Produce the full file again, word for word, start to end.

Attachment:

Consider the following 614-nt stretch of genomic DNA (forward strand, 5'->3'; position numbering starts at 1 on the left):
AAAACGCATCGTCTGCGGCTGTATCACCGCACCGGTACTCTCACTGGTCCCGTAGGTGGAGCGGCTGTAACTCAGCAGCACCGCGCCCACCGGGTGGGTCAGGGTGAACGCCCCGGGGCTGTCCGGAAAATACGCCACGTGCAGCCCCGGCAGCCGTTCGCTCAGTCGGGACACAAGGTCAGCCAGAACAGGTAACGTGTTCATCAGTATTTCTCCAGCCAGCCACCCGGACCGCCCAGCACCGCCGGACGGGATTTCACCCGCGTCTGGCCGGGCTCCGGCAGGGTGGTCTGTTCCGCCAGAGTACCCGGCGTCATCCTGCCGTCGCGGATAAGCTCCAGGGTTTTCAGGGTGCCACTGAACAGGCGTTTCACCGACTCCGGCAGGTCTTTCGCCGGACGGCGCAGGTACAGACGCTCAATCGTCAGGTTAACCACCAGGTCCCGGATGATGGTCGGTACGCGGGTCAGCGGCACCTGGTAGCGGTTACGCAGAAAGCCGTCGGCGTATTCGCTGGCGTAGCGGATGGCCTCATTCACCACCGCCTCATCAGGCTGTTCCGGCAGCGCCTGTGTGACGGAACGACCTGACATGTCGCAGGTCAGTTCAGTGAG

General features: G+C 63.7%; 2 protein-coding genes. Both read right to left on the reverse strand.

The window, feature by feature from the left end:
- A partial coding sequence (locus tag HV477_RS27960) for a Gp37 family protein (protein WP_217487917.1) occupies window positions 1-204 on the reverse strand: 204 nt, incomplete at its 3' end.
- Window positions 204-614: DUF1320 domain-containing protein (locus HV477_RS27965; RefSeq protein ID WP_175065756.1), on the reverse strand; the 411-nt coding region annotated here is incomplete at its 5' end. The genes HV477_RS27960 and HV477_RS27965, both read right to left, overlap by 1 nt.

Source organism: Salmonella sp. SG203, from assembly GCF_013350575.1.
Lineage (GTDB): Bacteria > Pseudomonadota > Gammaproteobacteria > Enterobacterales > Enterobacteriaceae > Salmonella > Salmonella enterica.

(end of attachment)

Consider the following 614-nt stretch of genomic DNA (forward strand, 5'->3'; position numbering starts at 1 on the left):
AAAACGCATCGTCTGCGGCTGTATCACCGCACCGGTACTCTCACTGGTCCCGTAGGTGGAGCGGCTGTAACTCAGCAGCACCGCGCCCACCGGGTGGGTCAGGGTGAACGCCCCGGGGCTGTCCGGAAAATACGCCACGTGCAGCCCCGGCAGCCGTTCGCTCAGTCGGGACACAAGGTCAGCCAGAACAGGTAACGTGTTCATCAGTATTTCTCCAGCCAGCCACCCGGACCGCCCAGCACCGCCGGACGGGATTTCACCCGCGTCTGGCCGGGCTCCGGCAGGGTGGTCTGTTCCGCCAGAGTACCCGGCGTCATCCTGCCGTCGCGGATAAGCTCCAGGGTTTTCAGGGTGCCACTGAACAGGCGTTTCACCGACTCCGGCAGGTCTTTCGCCGGACGGCGCAGGTACAGACGCTCAATCGTCAGGTTAACCACCAGGTCCCGGATGATGGTCGGTACGCGGGTCAGCGGCACCTGGTAGCGGTTACGCAGAAAGCCGTCGGCGTATTCGCTGGCGTAGCGGATGGCCTCATTCACCACCGCCTCATCAGGCTGTTCCGGCAGCGCCTGTGTGACGGAACGACCTGACATGTCGCAGGTCAGTTCAGTGAG

General features: G+C 63.7%; 2 protein-coding genes. Both read right to left on the reverse strand.

The window, feature by feature from the left end:
- A partial coding sequence (locus tag HV477_RS27960) for a Gp37 family protein (protein WP_217487917.1) occupies window positions 1-204 on the reverse strand: 204 nt, incomplete at its 3' end.
- Window positions 204-614: DUF1320 domain-containing protein (locus HV477_RS27965; RefSeq protein ID WP_175065756.1), on the reverse strand; the 411-nt coding region annotated here is incomplete at its 5' end. The genes HV477_RS27960 and HV477_RS27965, both read right to left, overlap by 1 nt.

Source organism: Salmonella sp. SG203, from assembly GCF_013350575.1.
Lineage (GTDB): Bacteria > Pseudomonadota > Gammaproteobacteria > Enterobacterales > Enterobacteriaceae > Salmonella > Salmonella enterica.